***************************/
{
 Handle outH = NIL;
 long len = 0;
 
 len = strlen( str );
 if( len )
 if( outH = NewHandle( len ) )
 BlockMove( str, *outH, len + 1 );
 return( outH );
}

pascal void main( pp )
 XCmdPtrpp;
{
 Handle answer = NIL;
 char   *str;
 long   len;
 WindowPtrwind;
 TEHandle hTE;
 Rect   bounds;
 
 pp->returnValue = NIL;

 if( pp->paramCount < 0 ){
 HandleHCEvent( pp );
 return;
 }
 
 if (pp->paramCount == 1){
 if ( **(pp->params[0]) == ‘!’ ){
 pp->returnValue = strToParam(“\pxwindoid XCMD, version 1.0, ©1990, Donald 
Koscheka”);
 return;
 }
 
 if ( **(pp->params[0]) == ‘?’ ){
 pp->returnValue = strToParam(“\pSimple xwindoid handler.”);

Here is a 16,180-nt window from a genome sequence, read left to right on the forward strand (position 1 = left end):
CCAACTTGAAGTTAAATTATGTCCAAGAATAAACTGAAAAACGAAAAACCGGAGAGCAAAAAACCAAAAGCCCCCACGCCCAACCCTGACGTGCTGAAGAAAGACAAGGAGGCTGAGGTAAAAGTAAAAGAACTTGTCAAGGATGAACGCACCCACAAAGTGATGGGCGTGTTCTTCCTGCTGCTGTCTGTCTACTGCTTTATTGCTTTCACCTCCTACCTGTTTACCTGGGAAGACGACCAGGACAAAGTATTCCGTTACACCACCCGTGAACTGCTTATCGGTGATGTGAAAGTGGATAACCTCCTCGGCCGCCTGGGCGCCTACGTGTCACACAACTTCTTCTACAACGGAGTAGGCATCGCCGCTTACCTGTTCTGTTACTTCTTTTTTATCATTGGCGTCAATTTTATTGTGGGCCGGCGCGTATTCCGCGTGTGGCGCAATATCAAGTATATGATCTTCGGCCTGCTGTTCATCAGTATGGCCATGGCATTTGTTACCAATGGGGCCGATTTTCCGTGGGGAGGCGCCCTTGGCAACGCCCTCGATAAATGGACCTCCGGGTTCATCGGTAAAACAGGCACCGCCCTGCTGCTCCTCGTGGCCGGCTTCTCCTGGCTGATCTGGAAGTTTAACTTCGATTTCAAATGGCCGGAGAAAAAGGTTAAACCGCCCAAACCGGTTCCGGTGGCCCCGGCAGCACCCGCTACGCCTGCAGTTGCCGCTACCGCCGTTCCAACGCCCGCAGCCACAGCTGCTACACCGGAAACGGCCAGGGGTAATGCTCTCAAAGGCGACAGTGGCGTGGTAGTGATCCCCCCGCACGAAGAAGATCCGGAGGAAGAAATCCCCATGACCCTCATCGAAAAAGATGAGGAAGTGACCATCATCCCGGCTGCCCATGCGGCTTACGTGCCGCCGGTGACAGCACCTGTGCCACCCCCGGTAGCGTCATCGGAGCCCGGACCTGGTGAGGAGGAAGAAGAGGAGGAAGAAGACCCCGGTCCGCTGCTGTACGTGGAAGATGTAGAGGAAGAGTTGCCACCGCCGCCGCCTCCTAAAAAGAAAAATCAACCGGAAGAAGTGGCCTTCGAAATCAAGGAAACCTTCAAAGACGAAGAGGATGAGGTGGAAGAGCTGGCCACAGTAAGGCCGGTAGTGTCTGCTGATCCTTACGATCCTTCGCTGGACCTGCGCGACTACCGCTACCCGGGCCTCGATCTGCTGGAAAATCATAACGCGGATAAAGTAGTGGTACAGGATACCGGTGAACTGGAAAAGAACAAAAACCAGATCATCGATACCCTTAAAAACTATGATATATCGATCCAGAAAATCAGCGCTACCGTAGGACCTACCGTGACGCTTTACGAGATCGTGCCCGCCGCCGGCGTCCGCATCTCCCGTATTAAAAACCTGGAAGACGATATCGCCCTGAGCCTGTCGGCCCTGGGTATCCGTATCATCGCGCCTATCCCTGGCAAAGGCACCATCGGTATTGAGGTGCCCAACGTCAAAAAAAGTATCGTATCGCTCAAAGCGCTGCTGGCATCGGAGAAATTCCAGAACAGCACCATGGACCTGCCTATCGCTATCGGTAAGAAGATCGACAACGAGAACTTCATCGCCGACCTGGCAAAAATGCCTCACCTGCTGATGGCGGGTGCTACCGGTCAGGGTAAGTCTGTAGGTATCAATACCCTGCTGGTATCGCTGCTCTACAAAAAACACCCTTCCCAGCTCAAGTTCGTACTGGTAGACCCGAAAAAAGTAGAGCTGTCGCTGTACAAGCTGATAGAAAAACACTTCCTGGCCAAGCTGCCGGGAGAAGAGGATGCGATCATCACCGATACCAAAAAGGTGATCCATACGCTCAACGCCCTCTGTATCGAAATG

return;
 }
 }
 
 /* now open a window to play with */
 bounds.top = bounds.left = 0;
 bounds.bottom = 320;
 bounds.right = 500;
 wind = NEWXWINDOW( pp, &bounds, “\pSample Window”, FALSE, documentProc, 
FALSE, FALSE);
 CenterWindow( wind );
}

pascal void HandleHCEvent( XCmdPtr pp )
/**********************************
* Handle events in our xWindows  
* returns true if the event was handled ok
**********************************/
{
 XWEventInfoPtr  ip= pp->params[0];
 WindowPtrwhichWindow;
 short  windoPart;
 TEHandle hTE;
 Rect   bounds;
 Point  hit;
 char   theKey;
 GrafPtroldPort;
 short  extend;
 
 pp->passFlag = TRUE;/* seems to be more often the case */
 
 switch( ip->event.what ){
 case mouseDown:
 windoPart = FindWindow( ip->event.where, &whichWindow );
 
 if( whichWindow )
 switch ( windoPart ){
 case inGoAway:
 if (TrackGoAway( whichWindow, ip->event.where) ){
 CLOSEXWINDOW( pp,whichWindow );
 pp->passFlag = FALSE;
 }
 break;

 case inDrag:
 /* handled by hypercard */
 break;
 
 case inGrow:
 break;